Do not fit an alarm in the bathroom, as steam may trigger the alarm.
Smoke alarms are usually screwed onto the ceilings, although specialist sticky pads can be used, and should be fitted as close to the centre of the room as possible, but at least 30 centimetres (12 inches) away from any wall or light fitting. You should always make sure that your alarm is fitted in a place where it can be heard throughout your home – particularly when you are asleep.
If your home is on one level, you should fit the alarm in the hallway between the living and sleeping areas. If you have only one smoke alarm and two floors, put it where you can hear it when you are asleep – on the ceiling at the top of the stairs leading to the bedrooms.
If you have a TV or other large electrical appliance in your bedroom, you should fit a smoke alarm there.
Follow the manufacturer’s instructions – smoke alarms need very little maintenance. A few minutes of your time during the year will ensure that your alarm is working and could help save your life and the lives of your family. You should:
Do you keep forgetting to check your smoke alarms, help is at hand. Let us remind you to check them here.
Smoke alarms can be purchased in many places nowadays. Your local hardware store is probably a good place to go to view a range or you can purchase them online if you know what you require. You can view a range of smoke alarms at http://www.safelincs.co.uk/all-smoke-alarms/.
Buying and fitting smoke alarms, and ensuring they are carefully and properly maintained, could give you those precious few extra minutes in which to make your escape safely.
Plan an escape from your home in advance and talk about it with your family. If a fire occurs you may have to get out in the dark and difficult conditions. Escaping will be a lot easier it everyone knows where to go. Make sure your routes remain free of any obstructions and that there are no loose floor coverings that could trip you.
Always check the battery regularly, replacing it when necessary, and never remove it for other purposes.
Remember. Smoke alarms are a valuable addition to any home and are life savers. Fires in the home can start easily and spread quickly. Smoke alarms give you a fighting chance of getting out of a building alive.
A. We aim to be on the scene as soon as we can. With technicians located acrosss the UK, you are never too far away from the expert help of Tempest Restoration. The longer you delay after your property has been affected by fire, the worse the damage will be. From the moment of arrival on site, we will begin the decontamination process. We work around the clock to ensure that fire damage and your losses are kept to a minimum. We aim to safely return your business to normal, as quickly as possible.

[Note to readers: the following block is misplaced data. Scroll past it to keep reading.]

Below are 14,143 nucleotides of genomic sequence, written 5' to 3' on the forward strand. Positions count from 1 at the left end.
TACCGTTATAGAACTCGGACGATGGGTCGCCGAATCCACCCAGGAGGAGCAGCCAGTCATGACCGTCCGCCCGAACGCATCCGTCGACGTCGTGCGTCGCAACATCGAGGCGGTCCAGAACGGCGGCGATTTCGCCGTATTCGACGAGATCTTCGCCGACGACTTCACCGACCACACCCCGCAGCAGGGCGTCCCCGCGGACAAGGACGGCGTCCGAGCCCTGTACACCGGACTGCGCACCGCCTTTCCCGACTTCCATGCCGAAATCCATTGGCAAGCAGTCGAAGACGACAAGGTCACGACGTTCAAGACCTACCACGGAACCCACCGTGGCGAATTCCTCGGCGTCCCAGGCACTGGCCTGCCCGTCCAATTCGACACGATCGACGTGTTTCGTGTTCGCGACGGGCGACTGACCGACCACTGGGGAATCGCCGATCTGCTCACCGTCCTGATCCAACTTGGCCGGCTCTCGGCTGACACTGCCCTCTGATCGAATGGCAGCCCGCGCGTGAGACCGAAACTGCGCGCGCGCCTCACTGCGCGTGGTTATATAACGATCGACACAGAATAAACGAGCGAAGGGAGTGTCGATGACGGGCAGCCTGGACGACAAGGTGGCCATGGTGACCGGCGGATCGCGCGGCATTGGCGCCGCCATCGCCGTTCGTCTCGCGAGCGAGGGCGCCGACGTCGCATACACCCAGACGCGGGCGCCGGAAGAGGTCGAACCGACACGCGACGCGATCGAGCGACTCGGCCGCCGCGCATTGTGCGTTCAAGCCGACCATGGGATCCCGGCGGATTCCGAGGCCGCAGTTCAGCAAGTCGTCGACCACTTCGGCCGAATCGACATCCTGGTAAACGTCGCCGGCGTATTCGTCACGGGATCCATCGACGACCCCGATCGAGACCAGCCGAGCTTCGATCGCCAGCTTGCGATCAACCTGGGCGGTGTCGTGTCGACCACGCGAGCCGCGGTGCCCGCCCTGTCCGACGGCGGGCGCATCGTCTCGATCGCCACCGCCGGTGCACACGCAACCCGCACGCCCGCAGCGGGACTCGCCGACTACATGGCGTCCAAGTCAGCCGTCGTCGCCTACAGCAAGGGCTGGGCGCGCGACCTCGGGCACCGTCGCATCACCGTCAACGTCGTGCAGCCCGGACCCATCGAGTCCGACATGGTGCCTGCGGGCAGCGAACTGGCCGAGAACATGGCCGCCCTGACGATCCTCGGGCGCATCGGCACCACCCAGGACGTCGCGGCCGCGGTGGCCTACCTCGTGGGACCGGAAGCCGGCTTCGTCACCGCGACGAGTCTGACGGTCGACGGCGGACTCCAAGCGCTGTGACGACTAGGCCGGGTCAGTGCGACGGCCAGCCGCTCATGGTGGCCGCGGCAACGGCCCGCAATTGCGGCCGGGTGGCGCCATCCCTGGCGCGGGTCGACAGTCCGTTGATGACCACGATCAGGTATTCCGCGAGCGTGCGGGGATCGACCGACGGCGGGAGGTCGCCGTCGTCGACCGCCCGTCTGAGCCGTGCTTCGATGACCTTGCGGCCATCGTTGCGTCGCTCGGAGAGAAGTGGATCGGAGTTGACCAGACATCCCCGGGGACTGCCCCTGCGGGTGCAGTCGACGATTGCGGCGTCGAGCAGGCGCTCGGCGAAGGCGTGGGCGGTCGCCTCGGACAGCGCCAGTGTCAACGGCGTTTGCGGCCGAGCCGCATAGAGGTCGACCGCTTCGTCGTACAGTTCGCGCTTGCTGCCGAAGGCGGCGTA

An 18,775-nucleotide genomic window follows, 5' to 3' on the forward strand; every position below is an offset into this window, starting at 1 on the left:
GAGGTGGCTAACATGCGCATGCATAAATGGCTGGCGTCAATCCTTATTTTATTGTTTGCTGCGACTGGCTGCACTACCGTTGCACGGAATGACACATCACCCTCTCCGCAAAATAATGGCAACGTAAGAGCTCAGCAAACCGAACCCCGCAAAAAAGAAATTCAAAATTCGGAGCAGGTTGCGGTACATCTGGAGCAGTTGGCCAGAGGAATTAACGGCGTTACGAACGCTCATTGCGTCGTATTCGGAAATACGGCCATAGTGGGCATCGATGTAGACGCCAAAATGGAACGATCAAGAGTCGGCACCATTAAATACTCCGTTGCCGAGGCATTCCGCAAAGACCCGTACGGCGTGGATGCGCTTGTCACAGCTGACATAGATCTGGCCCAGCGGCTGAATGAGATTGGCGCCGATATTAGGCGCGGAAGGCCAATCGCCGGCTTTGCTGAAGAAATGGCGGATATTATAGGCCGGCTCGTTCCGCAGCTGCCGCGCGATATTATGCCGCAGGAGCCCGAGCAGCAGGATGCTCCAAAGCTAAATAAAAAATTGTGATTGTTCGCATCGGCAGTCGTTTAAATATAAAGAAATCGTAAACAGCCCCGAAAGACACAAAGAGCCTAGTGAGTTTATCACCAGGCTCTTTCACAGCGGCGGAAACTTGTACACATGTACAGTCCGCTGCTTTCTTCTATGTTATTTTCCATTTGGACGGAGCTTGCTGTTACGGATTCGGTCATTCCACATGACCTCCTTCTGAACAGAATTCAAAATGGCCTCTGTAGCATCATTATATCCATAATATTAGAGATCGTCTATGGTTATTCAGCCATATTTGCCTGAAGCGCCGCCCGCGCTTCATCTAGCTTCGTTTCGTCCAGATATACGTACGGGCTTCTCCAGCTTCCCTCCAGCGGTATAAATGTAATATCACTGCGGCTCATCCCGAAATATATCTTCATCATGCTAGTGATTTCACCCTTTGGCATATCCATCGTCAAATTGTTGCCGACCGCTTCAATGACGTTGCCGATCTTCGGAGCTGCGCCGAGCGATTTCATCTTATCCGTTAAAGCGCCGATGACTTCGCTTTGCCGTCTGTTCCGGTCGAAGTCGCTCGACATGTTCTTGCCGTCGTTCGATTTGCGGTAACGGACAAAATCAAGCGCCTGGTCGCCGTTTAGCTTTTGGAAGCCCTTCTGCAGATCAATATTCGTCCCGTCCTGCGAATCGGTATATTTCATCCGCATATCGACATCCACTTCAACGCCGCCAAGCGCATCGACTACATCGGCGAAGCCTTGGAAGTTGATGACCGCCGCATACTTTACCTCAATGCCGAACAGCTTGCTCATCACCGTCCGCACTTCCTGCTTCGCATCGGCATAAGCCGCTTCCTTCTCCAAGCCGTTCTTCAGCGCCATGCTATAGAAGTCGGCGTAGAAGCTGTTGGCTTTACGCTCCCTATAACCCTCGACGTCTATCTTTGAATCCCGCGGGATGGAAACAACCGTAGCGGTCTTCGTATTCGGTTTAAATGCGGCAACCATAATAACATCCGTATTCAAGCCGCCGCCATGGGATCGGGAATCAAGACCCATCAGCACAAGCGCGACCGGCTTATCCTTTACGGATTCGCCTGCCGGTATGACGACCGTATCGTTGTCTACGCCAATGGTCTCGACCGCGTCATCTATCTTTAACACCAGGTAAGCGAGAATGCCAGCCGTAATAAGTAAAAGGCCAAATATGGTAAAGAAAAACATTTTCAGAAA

A. Damage caused by fire may look superficial but its the effects on materials that are not visible that can have lasting consequences to health and to the structure of a building. Potential hazards include asbestos and lead among others. Your home is full of porous materials and smoke can penetrate these materials beyond what is viewable by the naked eye. Our bespoke equipment and understanding of the uniqueness of each fire gives us the ability to detect fire damage and deal with it safely and effectively. Hired machines in the hands of inexperienced operators will cost unnecessary time and money in the long term. We understand the urgency of returning your home to its pre incident state and we operate quickly and efficiently to do so for you.
A. From your point of view, the quicker the process starts, the quicker you can be back in your home. Restoration work following a fire can be lengthy, it would be wrong to assume its a quick fix. Secondary damage caused by fire begins within minutes but can be minimised if dealt with promptly by a professional. During a fire, chemical reactions produce chemicals that are toxic and potentially fatal. During the time that the fire services are extinguishing the flames, the use of water (although required for putting out the fire) can unfortunately cause further structural damage and additional hazards. The contaminated area needs to be neutralised and rendered safe to prevent further damage and degradation. Potentially, every minute is costing you money.